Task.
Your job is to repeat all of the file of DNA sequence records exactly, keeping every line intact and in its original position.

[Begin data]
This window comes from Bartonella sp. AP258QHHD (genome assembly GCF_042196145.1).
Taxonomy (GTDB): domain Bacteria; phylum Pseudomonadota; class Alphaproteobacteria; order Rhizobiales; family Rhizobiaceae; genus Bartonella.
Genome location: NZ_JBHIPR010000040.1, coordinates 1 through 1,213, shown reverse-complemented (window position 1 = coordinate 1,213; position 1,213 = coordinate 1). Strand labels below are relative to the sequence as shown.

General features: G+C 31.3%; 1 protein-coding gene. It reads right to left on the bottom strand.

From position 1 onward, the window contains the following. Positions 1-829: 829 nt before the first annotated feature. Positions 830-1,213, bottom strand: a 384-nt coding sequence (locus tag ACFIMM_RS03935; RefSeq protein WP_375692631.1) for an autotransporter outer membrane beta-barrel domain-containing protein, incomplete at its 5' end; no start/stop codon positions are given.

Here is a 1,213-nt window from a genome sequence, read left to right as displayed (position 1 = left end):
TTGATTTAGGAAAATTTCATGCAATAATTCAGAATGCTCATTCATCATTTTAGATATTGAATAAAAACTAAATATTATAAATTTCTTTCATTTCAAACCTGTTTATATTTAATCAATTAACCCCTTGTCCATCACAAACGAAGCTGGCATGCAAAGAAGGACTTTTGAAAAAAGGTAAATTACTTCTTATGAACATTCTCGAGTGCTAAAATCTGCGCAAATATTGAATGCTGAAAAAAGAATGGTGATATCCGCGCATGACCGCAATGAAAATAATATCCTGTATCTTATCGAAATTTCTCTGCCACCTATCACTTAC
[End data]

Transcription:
This window comes from Bartonella sp. AP258QHHD (genome assembly GCF_042196145.1).
Taxonomy (GTDB): domain Bacteria; phylum Pseudomonadota; class Alphaproteobacteria; order Rhizobiales; family Rhizobiaceae; genus Bartonella.
Genome location: NZ_JBHIPR010000040.1, coordinates 1 through 1,213, shown reverse-complemented (window position 1 = coordinate 1,213; position 1,213 = coordinate 1). Strand labels below are relative to the sequence as shown.

General features: G+C 31.3%; 1 protein-coding gene. It reads right to left on the bottom strand.

From position 1 onward, the window contains the following. Positions 1-829: 829 nt before the first annotated feature. Positions 830-1,213, bottom strand: a 384-nt coding sequence (locus tag ACFIMM_RS03935; RefSeq protein WP_375692631.1) for an autotransporter outer membrane beta-barrel domain-containing protein, incomplete at its 5' end; no start/stop codon positions are given.

Here is a 1,213-nt window from a genome sequence, read left to right as displayed (position 1 = left end):
TTGATTTAGGAAAATTTCATGCAATAATTCAGAATGCTCATTCATCATTTTAGATATTGAATAAAAACTAAATATTATAAATTTCTTTCATTTCAAACCTGTTTATATTTAATCAATTAACCCCTTGTCCATCACAAACGAAGCTGGCATGCAAAGAAGGACTTTTGAAAAAAGGTAAATTACTTCTTATGAACATTCTCGAGTGCTAAAATCTGCGCAAATATTGAATGCTGAAAAAAGAATGGTGATATCCGCGCATGACCGCAATGAAAATAATATCCTGTATCTTATCGAAATTTCTCTGCCACCTATCACTTAC